in 2004, we published a paper in the Journal of Cardiopulmonary Rehabilitation, in which we looked at the relationship between metabolic profiles and exercise capacity in overweight and obese patients participating in an outpatient cardiac rehabilitation program.
our retrospective analysis of cross-sectional data for 3542 patients, ages 63 +/- 11 years, showed that 81% of the patients had a BMI exceeding 25, and that 35% of the patients were obese (BMI > 30).
After adjustment for age, sex, smoking, hypertension, diabetes, and peak power output, BMI remained a significant independent predictor of a higher total cholesterol level, higher fasting blood glucose and triglyceride levels, and lower levels of high-density lipoprotein cholesterol.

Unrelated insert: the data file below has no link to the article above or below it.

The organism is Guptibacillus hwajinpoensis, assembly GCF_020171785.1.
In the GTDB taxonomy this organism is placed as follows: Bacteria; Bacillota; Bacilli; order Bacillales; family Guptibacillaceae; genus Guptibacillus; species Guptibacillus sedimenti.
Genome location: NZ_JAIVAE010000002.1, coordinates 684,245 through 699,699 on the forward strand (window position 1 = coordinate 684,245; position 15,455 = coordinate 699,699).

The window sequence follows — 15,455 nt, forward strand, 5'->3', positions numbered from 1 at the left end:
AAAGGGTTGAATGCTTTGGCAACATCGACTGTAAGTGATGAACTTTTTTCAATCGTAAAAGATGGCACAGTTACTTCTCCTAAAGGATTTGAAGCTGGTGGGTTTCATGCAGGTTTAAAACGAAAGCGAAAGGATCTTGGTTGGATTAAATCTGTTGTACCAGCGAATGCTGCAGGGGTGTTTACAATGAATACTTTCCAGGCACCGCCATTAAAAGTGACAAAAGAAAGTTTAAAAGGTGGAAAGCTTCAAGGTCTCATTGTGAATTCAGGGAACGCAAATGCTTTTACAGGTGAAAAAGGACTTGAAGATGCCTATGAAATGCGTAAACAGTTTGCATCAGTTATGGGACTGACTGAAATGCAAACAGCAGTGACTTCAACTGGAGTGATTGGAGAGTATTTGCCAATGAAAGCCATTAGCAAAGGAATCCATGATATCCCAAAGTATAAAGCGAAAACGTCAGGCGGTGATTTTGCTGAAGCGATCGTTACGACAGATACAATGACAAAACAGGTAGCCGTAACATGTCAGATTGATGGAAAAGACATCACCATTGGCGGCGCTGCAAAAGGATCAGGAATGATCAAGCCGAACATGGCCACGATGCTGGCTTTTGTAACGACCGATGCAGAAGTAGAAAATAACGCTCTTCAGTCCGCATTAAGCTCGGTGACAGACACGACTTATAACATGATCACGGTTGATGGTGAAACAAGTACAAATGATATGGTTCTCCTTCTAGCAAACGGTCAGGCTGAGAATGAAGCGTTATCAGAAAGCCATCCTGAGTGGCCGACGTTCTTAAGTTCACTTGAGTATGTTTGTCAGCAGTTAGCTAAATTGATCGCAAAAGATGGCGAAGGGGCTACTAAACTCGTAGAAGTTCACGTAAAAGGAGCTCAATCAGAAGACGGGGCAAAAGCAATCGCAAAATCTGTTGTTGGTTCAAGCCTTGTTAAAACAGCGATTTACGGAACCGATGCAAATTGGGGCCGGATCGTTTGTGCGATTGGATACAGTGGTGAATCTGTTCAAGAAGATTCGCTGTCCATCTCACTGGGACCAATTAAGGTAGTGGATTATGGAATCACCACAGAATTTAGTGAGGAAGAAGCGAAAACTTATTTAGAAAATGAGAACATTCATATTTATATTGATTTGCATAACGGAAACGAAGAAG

Based on the Adult Treatment Panel III criteria, 77% of the obese males in classes 2 and 3 had three or more risk factors for the metabolic syndrome, as compared with 68% of the obese females in this obesity BMI class.
After 24 weeks of intervention, the outcome data (available for 1353 patients) showed that despite no change in body weight, all the BMI groups demonstrated significant improvements in metabolic profiles and peak exercise capacity.
This study clearly shows that cardiac rehabilitation results in significant improvement in the cardiovascular risk profile at all levels of BMI, independently of weight loss.
What and how much weight loss would add to these outcomes clearly has yet to be demonstrated.
Given that, by definition, all of the obese patients in this study would be considered to have at least Edmonton Obesity Stage 3 obesity, we clearly find that benefits from increasing exercise capacity and improving diet can improve metabolic parameters even if little weight is lost.
This does not mean that losing weight may not have additional benefits – it just shows that just because your patient is not losing weight, doesn’t mean they’re not getting healthier.